Indian Summer & Lessons from my Garden


Indian Summer … I love it! There is still the promise of pleasant temperatures and enough sunshine days for nature to finish ripening the tomatoes still green in the garden box, time enough to clear the drying dying plants from the flower beds and trim the bushes a final time before snow fall.  It is also the time I revisit and evaluate my gardening plan for the year; how well did the plants do,   what will I plant next year.  How will I rotate the crops? About 10 years ago I grabbed a steno book off of the shelf to capture my garden plan for that year and to keep notes to help me remember why I chose as I did, what I added, or how I rotated the plantings.  It’s a great reminder of success and failure … some year’s notations are pretty sparse which I chalk up to Garden Attention Deficit Fire Season Syndrome (GADFSS).

The garden results this year are mixed; successes are the smaller multi-colored peppers (bountiful harvest thanks to a dose of Epsom salts and water spray), basil and carrots (they are just the right size and sweetness). Tomatoes? Well, I’ve only had about 10 or so ripen so far. I went whole hog with the San Marzano sauce tomato this year rather than my traditional Roma … the San Marzano didn’t produce at all in the quantity or timef rame I’m used to  (meaning no eating tomatoes while standing in the patch) … and unless summer stays until Thanksgiving it’s a frosty frozen death for these still green tomatoes.

Almost picking day ...

Almost picking day …

Our peaches this year grew large and plentiful, beautifully colored and the smell of them ripening was drool producing. The day arrived for canning.

I woke early, I hauled the ladder from the shed, I gathered the baskets beneath the tree and reached for the first peach … AGAHST!!! there was a black oozing sore at the stem. Worms! The black oozing sore at the top and an imperceptible hole at the bottom, peach after peach, bushel after bushel.  I cried. What had happened?  I had neglected the summer worm spray (because we had never had them and I was busy and Sweetie was on fire assignment and … ) the results of that decision filled the trash bin waiting at the curb.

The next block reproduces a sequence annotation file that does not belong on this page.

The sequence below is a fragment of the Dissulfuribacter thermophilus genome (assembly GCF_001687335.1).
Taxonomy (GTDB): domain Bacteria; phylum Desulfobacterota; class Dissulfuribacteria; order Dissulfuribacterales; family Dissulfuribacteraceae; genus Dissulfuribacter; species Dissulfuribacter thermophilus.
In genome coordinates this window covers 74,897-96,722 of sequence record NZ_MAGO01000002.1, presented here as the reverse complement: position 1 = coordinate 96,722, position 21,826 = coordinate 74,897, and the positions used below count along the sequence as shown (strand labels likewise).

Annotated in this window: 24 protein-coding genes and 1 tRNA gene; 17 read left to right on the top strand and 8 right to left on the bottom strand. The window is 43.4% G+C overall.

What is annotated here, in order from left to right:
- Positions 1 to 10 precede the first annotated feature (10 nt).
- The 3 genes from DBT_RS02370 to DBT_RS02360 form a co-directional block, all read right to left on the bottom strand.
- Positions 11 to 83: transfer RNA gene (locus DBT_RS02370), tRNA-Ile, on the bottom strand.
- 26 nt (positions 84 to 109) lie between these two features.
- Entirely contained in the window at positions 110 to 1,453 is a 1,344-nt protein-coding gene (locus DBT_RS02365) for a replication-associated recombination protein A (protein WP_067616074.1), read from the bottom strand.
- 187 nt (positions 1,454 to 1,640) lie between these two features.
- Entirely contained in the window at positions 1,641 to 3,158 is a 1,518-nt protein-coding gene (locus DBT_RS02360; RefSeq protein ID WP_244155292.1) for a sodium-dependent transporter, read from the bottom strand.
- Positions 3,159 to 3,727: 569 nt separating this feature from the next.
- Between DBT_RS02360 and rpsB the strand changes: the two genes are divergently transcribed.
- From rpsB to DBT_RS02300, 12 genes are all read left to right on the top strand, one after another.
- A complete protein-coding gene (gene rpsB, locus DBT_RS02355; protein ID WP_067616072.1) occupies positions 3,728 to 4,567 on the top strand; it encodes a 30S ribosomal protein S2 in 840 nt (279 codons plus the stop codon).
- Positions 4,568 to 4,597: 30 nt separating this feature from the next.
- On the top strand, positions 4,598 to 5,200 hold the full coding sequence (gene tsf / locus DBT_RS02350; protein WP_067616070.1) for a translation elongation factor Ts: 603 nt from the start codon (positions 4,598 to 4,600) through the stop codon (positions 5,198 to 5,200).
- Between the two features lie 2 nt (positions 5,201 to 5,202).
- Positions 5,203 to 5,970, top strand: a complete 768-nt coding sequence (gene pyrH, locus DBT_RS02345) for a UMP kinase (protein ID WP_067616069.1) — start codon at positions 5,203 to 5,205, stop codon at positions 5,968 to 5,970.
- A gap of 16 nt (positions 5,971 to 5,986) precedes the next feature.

Notes in my 2014 garden book …  Lessons from Peaches: because it hasn’t happened before doesn’t mean it won’t and any neglect of the commandments of fruit growing will result in the loss of my harvest.

My lesson from trying a new plant without a trial run and better homework: just because someone says some thing is the new thing and everyone is moving to it doesn’t mean it’s right for me. AND sometimes it’s best to test the water before jumping in without your floaties.  Thanks to my abandoning my tried and true plants which always produced oodles of tomatoes for summer eating and fall canning for the newest hype we had no summer tomatoes or tomatoes to bottle or from which to make Sweetie’s killer pasta sauce. A very hard lesson indeed.

On an Bright Ending Note:  It is an Indian Summer Day … a good day to harvest the last of summer’s bounty before frost and snow.  Well, I’ll leave the tomatoes and hope for the best.  Ah … I’ll harvest later … I’m going biking down the Rails to Trails. The leaves have changed rolling golden and reddening down the river channel, the sun is shining and I am blessed. I’m taking advantage!

So ... what do you think?

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